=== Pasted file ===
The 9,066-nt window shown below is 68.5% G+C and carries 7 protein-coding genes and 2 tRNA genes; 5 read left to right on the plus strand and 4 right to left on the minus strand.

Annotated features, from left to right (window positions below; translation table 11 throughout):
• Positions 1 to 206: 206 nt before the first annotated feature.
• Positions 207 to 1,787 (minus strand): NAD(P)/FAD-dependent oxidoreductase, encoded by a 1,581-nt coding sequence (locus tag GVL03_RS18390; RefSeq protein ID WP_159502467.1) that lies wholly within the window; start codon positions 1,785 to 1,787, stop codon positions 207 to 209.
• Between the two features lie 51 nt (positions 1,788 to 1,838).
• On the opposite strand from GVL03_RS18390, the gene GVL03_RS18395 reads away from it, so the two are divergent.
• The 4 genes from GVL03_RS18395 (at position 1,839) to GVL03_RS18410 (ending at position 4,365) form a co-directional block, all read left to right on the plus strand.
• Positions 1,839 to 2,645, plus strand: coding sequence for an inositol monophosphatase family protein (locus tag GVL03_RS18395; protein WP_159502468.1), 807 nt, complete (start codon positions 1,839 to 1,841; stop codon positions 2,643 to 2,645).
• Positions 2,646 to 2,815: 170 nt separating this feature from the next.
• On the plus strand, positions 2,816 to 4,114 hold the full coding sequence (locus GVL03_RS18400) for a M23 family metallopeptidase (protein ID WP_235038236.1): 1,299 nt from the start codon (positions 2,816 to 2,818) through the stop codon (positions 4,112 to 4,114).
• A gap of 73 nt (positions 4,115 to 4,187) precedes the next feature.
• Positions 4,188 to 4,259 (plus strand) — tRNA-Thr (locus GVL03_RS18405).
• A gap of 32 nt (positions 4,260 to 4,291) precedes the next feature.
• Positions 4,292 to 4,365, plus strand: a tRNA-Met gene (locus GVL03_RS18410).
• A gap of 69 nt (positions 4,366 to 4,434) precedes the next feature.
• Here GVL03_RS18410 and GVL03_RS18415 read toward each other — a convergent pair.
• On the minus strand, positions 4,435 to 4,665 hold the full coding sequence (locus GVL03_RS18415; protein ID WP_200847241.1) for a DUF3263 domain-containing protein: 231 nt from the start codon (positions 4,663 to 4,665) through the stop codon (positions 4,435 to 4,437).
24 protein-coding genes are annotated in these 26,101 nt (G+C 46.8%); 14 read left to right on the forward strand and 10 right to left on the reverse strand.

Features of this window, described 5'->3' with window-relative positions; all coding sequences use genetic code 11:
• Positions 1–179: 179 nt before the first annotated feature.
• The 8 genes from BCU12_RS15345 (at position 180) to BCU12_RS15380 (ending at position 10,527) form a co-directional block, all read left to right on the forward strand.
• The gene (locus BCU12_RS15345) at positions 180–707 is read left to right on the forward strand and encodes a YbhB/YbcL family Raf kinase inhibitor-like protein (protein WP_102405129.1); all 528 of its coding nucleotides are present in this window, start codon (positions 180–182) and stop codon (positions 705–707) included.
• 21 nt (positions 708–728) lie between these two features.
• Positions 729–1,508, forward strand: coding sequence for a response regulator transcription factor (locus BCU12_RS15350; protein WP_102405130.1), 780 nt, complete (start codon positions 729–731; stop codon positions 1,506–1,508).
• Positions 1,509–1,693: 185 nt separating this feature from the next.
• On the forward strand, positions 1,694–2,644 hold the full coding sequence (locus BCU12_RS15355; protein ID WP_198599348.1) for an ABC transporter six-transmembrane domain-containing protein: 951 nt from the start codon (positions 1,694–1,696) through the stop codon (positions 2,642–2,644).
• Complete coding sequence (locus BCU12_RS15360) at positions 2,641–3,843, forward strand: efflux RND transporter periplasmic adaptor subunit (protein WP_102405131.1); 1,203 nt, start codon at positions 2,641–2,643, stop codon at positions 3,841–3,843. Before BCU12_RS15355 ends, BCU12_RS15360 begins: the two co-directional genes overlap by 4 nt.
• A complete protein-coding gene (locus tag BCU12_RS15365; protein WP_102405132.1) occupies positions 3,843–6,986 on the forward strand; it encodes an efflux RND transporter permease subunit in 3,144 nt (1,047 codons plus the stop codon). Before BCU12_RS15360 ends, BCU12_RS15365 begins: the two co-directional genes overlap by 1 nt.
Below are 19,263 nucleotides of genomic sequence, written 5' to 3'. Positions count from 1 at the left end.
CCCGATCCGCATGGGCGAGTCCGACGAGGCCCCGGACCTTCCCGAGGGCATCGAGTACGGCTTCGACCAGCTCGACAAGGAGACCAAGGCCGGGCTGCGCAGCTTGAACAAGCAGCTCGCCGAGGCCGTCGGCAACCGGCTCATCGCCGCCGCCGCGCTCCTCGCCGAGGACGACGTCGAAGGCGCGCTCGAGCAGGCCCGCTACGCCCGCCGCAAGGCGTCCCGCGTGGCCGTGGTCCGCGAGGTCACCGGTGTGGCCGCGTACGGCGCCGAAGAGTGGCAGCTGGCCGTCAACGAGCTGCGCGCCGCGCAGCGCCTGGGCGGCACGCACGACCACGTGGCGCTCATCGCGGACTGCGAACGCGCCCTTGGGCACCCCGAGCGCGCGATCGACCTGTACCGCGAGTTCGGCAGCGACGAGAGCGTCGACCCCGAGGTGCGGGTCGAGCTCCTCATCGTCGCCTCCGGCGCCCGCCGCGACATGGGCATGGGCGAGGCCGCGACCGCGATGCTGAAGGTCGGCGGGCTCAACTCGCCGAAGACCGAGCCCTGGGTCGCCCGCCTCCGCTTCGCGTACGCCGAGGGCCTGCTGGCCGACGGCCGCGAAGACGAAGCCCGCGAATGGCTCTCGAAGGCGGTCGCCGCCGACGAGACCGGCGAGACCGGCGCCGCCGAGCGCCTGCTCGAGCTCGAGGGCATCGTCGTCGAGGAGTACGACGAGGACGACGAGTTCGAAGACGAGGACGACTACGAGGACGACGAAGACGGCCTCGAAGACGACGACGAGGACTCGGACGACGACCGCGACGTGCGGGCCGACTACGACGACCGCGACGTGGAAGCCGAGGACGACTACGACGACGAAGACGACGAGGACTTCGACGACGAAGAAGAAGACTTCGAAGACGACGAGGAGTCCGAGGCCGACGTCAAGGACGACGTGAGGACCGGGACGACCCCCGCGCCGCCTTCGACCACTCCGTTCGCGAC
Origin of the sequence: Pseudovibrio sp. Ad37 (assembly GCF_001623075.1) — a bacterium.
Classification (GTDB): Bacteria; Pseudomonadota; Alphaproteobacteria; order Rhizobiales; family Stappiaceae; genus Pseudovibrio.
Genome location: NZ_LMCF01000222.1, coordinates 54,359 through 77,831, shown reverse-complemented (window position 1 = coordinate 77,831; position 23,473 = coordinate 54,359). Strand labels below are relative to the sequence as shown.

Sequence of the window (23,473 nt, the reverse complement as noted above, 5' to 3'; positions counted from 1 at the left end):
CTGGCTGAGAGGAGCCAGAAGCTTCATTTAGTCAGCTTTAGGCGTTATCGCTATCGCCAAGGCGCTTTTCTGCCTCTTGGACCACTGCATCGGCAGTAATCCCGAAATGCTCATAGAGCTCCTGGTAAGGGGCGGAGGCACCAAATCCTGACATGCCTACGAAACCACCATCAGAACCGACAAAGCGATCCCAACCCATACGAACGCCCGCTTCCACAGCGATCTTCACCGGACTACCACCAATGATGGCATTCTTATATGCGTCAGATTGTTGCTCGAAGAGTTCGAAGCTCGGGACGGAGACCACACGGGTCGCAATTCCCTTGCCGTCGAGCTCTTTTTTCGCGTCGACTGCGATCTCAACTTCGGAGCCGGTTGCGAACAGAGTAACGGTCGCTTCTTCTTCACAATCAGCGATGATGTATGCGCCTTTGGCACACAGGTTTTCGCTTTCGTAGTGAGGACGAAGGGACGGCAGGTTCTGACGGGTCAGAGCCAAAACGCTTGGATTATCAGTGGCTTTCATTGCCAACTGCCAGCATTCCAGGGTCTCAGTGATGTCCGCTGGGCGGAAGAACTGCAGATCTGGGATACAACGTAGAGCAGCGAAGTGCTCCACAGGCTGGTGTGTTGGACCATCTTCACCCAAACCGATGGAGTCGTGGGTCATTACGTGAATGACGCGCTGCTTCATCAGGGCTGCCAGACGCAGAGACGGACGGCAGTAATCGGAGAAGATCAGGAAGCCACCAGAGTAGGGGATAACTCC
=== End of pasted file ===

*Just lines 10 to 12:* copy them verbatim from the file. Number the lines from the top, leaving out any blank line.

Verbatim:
• On the plus strand, positions 2,816 to 4,114 hold the full coding sequence (locus GVL03_RS18400) for a M23 family metallopeptidase (protein ID WP_235038236.1): 1,299 nt from the start codon (positions 2,816 to 2,818) through the stop codon (positions 4,112 to 4,114).
• A gap of 73 nt (positions 4,115 to 4,187) precedes the next feature.
• Positions 4,188 to 4,259 (plus strand) — tRNA-Thr (locus GVL03_RS18405).